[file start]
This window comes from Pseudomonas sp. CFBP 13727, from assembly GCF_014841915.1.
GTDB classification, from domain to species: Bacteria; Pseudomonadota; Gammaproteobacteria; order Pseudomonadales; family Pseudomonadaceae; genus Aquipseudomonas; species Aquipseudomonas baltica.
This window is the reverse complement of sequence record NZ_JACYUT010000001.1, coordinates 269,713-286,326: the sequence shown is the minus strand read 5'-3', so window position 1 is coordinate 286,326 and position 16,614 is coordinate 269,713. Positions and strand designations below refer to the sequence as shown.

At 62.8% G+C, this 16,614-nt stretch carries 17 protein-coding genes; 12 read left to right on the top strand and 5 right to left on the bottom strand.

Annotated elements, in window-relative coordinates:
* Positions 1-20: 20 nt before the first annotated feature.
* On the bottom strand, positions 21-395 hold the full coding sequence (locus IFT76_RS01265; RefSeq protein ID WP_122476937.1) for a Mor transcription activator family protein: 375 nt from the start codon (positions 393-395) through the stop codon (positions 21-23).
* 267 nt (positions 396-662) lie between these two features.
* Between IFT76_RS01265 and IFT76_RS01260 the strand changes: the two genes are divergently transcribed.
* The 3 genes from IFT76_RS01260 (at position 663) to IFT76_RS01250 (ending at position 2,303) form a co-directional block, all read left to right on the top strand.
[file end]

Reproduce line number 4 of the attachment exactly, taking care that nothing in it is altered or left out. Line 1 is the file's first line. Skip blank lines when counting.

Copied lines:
At 62.8% G+C, this 16,614-nt stretch carries 17 protein-coding genes; 12 read left to right on the top strand and 5 right to left on the bottom strand.